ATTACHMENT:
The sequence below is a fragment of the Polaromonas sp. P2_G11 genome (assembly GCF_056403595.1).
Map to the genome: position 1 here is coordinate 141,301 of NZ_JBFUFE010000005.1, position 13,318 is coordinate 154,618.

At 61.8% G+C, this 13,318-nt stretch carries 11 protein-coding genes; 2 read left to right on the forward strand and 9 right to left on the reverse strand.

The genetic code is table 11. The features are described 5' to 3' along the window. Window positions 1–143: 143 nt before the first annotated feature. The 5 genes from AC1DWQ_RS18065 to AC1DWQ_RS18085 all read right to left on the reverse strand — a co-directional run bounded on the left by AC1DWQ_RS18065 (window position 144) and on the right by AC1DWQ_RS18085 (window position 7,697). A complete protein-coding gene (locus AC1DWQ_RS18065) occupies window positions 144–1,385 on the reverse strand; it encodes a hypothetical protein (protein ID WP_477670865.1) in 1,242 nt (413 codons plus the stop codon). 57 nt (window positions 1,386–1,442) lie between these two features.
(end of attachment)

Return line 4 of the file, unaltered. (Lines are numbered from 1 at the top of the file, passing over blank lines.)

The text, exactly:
The genetic code is table 11. The features are described 5' to 3' along the window. Window positions 1–143: 143 nt before the first annotated feature. The 5 genes from AC1DWQ_RS18065 to AC1DWQ_RS18085 all read right to left on the reverse strand — a co-directional run bounded on the left by AC1DWQ_RS18065 (window position 144) and on the right by AC1DWQ_RS18085 (window position 7,697). A complete protein-coding gene (locus AC1DWQ_RS18065) occupies window positions 144–1,385 on the reverse strand; it encodes a hypothetical protein (protein ID WP_477670865.1) in 1,242 nt (413 codons plus the stop codon). 57 nt (window positions 1,386–1,442) lie between these two features.